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You can ‘get this look;’ but why would you?


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There’s a feature that often accompanies pictures of celebrities on websites called “Get this look.” The pop-up directs you to sales points for the fashions and accessories similar to what the celebs are wearing so that you, too, can look like a celebrity, which we know, always is better than looking like yourself.

I just saw a picture of Miley Cyrus dashing off to a recording studio in low-slung white leggings and a white-cropped T-shirt exposing her belly. The girl is so lean as to be dehydrated. Clearly, she does crunches in her sleep and avoids carbs like incoming missiles. The “Get this look” feature displays sunglasses similar to the pair Miley is wearing for only $18.

Sure, I could cough up 18 smackers. I could get the sunglasses. But I would not look like Miley Cyrus. If at any time I thought a pair of sunglasses might make me look like Miley Cyrus, someone should put me away. Immediately. Yesterday.

And if you buy the sunglasses, you probably won’t have the look either. Was that harsh? I’m so sorry.

But let me tell you this, in some cases, I’m not so sure you want the look.

It’s a good thing news outlets label the celebrities as celebrities, because some of them are dressed so casually that it’s difficult to tell if they are rich and famous or destitute and seeking shelter.

A number of rich and famous young women seem to have anger issues with their shirts. It looks like they took a man’s T-shirt, cut it off with scissors in a fit of fury, and then stretched the bottom so violently that it is wavy and exceptionally ill fitting.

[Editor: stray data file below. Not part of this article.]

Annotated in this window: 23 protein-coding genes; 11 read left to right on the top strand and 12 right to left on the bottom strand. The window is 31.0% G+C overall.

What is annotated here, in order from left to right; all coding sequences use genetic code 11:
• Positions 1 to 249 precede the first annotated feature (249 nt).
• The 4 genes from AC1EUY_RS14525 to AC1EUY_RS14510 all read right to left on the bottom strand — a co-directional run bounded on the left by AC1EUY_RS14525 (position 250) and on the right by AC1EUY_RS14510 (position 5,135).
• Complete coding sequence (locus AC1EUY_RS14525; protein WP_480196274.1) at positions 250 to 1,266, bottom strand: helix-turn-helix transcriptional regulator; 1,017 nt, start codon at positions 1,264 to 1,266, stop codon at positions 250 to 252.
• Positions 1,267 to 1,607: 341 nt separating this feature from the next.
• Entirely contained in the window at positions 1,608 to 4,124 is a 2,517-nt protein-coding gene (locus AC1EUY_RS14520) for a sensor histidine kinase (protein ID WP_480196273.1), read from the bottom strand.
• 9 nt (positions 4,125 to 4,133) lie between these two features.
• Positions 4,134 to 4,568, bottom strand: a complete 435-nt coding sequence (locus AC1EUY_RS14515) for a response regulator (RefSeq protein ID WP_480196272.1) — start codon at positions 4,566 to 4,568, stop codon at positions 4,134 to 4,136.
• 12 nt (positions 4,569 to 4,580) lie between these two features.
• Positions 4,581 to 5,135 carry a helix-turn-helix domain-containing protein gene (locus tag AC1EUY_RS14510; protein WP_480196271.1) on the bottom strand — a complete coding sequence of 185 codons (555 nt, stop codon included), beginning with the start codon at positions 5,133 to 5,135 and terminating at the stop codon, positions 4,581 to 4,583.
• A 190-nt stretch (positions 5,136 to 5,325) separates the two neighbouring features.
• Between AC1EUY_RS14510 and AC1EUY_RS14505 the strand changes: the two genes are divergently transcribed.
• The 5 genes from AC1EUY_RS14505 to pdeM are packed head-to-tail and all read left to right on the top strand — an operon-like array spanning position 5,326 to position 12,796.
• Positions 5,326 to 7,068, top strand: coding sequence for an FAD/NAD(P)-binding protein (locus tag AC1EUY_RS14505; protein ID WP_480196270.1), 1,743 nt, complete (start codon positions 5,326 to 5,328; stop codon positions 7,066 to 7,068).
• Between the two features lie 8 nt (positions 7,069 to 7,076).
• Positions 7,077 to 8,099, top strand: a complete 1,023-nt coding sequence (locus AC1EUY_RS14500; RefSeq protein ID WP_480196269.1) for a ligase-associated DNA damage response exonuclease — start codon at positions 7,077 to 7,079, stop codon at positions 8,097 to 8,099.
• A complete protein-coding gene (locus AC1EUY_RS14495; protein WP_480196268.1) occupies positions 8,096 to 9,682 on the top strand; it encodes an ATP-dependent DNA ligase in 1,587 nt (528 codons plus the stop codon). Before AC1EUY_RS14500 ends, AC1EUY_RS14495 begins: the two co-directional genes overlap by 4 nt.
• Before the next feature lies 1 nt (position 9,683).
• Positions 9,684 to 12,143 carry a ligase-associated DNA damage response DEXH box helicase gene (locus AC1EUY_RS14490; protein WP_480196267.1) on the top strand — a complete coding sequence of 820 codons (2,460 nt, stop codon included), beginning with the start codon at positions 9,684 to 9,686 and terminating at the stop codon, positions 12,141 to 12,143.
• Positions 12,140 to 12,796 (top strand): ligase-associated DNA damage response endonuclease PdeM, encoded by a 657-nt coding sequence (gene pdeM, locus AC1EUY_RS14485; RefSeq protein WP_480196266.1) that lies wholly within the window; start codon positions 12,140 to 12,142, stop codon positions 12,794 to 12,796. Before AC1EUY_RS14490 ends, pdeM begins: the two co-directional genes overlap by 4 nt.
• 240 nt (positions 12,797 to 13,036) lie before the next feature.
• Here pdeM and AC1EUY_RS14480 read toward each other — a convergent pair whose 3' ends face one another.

If you truly wanted to “Get this look,” you would have to rage in your man’s dresser drawer. Or go Dumpster diving.

I actually like the “Get this look” feature. I only wish those words could hover over those we meet in real time. This would eliminate those awkward moments of complimenting someone on something they are wearing, hoping they might mention where it came from and if it was on sale.

Then again, I would not particularly want it to hover over the husband.

It would point to articles of his clothing and say, “Get this look: Available only from the back of the closet.” Or, “Get this look: His wife said that if he wore that shirt again, it would be over her dead body. He’s still wearing it, and she’s still alive.”

Actually, I wouldn’t want it hovering over me, either. It would point to me and say, “Get this look: Workout pants, out-of-style, out-of-stock. She wears them to make it look like she works out, but she rarely does.”

Our daughter emailed us an illustration from a children’s book of a grandma who looks considerably advanced in age, with her hair in rollers, and a grandpa of a similar age slouched on a sofa in a cardigan. She said her girls saw it and yelled, “Grandma! Grandpa!” and then kissed the picture.

We’ve got the look all right. And the kisses.

Lori Borgman is an Indianapolis columnist.

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